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I have been trying to send a large backup file (over 2G) from debian Linux to a Windows XP machine. I've had problems using CIFS, e.g.:

Jan 16 11:39:58 debian kernel: [3205845.238084] CIFS VFS: Server server has not responded in 300 seconds. Reconnecting...
Jan 16 11:46:30 debian kernel: [3206237.958071] CIFS VFS: Server server has not responded in 300 seconds. Reconnecting...
Jan 16 11:49:14 debian kernel: [3206402.019072] CIFS VFS: No task to wake, unknown frame received! NumMids 0
Jan 16 11:49:14 debian kernel: [3206402.021454] Received Data is: : dump of 37 bytes of data at 0xf6f21e40
Jan 16 11:49:14 debian kernel: [3206402.021466]  23000000 424d53ff 5b0002a4 80018000 . . . # ÿ S M B ¤ . . [ . . . .
Jan 16 11:49:14 debian kernel: [3206402.021477]  00000000 00000000 00000000 25860000 . . . . . . . . . . . . . . . %
Jan 16 11:49:14 debian kernel: [3206402.021483]  6f740000 03000000 . . t o .

I have tried activating the IIS FTP server on my XP machine. I'm using the following to transfer the file:

pftp -n <<EOF
open server
user anonymous [email protected]
binary
put $BACKFILE
EOF

This works sometimes, but when I run this as a cron job I sometimes get messages like this:

netout: Broken pipe

and

netout: Connection reset by peer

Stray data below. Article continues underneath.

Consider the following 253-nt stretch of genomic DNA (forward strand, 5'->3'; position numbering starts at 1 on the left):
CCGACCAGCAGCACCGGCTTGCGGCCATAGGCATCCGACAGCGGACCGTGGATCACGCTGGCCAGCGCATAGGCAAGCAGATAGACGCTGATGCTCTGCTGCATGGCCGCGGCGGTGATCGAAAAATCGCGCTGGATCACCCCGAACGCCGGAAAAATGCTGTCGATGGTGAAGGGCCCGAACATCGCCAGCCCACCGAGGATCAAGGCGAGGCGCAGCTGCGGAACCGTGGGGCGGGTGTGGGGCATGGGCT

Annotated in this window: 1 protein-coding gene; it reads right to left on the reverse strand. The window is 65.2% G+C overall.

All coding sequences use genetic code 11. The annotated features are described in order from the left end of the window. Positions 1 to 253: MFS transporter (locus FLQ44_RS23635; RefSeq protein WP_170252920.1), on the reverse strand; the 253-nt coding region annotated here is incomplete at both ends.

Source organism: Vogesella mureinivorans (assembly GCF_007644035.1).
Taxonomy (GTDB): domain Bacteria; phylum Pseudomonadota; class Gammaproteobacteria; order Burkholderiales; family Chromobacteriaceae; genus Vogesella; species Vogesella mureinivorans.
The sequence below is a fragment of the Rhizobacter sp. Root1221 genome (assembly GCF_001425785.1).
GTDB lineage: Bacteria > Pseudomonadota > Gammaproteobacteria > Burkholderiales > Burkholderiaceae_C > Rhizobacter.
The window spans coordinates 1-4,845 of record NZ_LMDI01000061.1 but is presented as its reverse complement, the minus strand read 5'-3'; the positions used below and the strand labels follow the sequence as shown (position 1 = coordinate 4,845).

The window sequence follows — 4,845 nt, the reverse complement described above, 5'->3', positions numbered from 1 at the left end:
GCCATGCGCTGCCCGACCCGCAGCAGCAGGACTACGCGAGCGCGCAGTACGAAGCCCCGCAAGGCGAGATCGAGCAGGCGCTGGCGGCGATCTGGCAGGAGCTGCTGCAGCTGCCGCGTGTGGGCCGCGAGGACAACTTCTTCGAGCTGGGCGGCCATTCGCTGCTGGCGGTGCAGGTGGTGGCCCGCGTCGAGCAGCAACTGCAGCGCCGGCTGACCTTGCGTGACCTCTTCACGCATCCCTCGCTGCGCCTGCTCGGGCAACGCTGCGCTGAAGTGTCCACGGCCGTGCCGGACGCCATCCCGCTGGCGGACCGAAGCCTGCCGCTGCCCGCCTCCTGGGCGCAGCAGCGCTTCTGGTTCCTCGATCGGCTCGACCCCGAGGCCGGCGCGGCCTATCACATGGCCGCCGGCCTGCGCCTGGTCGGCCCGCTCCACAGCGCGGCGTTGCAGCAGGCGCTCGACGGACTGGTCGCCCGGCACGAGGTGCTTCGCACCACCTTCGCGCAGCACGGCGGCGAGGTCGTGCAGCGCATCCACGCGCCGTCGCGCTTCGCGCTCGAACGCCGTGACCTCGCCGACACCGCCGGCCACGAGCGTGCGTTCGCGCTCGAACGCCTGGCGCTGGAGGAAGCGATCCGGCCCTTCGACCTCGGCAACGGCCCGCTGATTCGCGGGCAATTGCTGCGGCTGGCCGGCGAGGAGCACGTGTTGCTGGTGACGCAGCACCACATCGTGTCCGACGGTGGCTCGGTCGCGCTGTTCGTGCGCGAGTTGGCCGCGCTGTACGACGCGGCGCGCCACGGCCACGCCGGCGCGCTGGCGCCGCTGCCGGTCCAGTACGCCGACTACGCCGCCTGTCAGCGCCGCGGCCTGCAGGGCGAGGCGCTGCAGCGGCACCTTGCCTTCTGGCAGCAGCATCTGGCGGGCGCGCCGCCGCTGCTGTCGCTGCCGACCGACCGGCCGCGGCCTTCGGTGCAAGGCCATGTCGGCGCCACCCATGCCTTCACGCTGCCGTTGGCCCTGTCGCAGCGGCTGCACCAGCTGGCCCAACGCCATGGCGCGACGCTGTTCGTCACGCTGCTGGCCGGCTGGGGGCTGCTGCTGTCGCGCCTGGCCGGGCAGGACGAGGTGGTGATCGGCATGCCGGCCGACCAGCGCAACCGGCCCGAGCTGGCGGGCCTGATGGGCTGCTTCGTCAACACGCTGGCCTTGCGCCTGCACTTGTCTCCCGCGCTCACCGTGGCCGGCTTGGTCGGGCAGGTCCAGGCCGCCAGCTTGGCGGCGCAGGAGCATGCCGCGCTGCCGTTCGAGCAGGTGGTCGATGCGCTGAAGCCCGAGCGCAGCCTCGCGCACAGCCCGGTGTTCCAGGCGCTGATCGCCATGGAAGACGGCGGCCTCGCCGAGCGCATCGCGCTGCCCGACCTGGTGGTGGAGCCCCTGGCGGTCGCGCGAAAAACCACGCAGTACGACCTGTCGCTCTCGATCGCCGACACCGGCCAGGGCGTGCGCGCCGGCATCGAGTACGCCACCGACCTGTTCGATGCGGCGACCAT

I've tried splitting the file into 1GB blocks, but this makes restoring files difficult and I still get occasional errors when I use CIFS. Can somebody help me here?

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  • Any possibility of getting SSH running on the Windows machine? Then you could use SCP. Commented Jan 22, 2014 at 20:36

3 Answers 3

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Bittorrent Sync might work for you, if you have no hard time requirements. Easy to install and it works nicely.

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  • I didn't point out on my original post that I only need to send the files within my local network. Bittorrent seems like overkill to me. Is it a know issue that large files cause problems when sent over a network from Linux to Windows using FTP and CIFS? Can anybody explain what the above error messages mean?
    – Robert S
    Commented Jan 23, 2014 at 1:45
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Creating a torrent of your file(s) or using Bittorrent Sync as mention by nwahmaet is probably your best bet, it might take some time, but you dont have to worry about connection errors, the torrent will just resume where it was when you start it up again, also torrent-clients(at least most) perform hashing on the data to verify its integrity.

What you'll need if you wanna create your own torrent is a static ip for the duration of the transfer, an open port in your router, uTorrent(works on both xp and debian) or similar program (you need one that can function as both client and tracker, which utorrent can).

Detailed instructions can be found here:

http://www.howtogeek.com/howto/33597/bittorrent-for-beginners-share-large-files-using-your-own-private-tracker/

and here:

http://bootstrike.com/Articles/CreateTorrent/

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I think I've found the answer - our complete network stopped functioning a few days ago and was fixed by powering our network hub/switch off and on. I've replaced it and things seem to be working OK now.

As I suspected for a while - this seems to be a hardware problem.

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